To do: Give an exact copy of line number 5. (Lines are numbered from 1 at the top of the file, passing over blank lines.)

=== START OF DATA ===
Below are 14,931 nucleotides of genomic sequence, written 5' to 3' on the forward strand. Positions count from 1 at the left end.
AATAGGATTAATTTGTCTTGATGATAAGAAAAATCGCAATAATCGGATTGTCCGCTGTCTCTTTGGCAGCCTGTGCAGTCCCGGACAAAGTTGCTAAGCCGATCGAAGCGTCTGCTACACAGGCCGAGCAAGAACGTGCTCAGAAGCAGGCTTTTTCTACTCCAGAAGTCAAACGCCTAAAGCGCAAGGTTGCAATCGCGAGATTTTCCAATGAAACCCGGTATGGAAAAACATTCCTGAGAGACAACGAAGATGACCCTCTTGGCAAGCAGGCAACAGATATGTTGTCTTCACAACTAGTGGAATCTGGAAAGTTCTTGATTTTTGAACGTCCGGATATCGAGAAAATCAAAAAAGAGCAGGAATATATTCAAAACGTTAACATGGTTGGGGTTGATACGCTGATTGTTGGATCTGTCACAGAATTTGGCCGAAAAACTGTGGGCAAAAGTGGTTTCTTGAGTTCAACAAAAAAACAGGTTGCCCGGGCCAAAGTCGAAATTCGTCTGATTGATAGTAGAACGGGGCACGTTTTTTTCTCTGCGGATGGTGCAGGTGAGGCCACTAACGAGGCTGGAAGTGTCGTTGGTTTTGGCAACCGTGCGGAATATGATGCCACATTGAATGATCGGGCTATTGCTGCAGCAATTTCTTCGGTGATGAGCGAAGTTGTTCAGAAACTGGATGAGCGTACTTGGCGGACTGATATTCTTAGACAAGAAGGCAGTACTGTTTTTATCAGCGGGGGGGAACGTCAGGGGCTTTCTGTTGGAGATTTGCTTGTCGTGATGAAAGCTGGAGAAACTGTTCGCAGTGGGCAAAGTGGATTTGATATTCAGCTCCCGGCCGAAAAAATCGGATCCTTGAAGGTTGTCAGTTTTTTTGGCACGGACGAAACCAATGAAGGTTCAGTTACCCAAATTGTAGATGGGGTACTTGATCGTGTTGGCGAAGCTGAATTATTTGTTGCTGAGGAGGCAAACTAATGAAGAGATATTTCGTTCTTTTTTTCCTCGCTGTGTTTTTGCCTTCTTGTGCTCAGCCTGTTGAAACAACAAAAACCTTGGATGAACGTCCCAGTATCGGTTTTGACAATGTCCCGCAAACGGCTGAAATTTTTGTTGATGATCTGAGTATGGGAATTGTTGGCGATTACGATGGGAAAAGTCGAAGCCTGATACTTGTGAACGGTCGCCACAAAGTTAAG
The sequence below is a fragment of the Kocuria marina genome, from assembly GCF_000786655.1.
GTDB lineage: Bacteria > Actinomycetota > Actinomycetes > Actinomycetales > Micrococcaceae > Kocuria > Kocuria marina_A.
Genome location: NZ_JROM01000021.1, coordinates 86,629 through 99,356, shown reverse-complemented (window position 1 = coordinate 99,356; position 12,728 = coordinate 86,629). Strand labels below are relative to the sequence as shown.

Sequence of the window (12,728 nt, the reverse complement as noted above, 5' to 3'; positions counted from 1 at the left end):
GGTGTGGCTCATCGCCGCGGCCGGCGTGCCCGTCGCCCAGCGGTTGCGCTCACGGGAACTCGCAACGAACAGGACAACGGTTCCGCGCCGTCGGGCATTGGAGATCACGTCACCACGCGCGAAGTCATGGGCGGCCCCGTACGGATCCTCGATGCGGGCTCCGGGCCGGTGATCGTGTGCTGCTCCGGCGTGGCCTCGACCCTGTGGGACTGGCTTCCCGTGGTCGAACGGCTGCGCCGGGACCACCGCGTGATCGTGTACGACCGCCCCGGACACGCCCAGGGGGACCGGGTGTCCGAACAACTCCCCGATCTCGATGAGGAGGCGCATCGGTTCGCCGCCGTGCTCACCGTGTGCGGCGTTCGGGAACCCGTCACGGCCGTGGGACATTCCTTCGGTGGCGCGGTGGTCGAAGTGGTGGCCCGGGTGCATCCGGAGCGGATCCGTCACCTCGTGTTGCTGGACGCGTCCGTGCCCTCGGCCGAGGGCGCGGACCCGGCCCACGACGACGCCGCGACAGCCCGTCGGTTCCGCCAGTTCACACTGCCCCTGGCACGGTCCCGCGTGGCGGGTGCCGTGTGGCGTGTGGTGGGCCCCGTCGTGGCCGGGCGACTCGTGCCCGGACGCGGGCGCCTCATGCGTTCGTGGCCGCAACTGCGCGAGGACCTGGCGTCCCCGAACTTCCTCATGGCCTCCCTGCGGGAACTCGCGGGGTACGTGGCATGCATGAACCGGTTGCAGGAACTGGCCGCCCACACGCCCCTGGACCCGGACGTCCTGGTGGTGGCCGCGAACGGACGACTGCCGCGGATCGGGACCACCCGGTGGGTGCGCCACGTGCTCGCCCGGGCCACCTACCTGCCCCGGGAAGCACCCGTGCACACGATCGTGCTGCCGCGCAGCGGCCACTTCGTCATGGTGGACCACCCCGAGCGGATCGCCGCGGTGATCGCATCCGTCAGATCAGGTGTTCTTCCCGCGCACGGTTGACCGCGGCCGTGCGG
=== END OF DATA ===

Genome location: NZ_JROM01000021.1, coordinates 86,629 through 99,356, shown reverse-complemented (window position 1 = coordinate 99,356; position 12,728 = coordinate 86,629). Strand labels below are relative to the sequence as shown.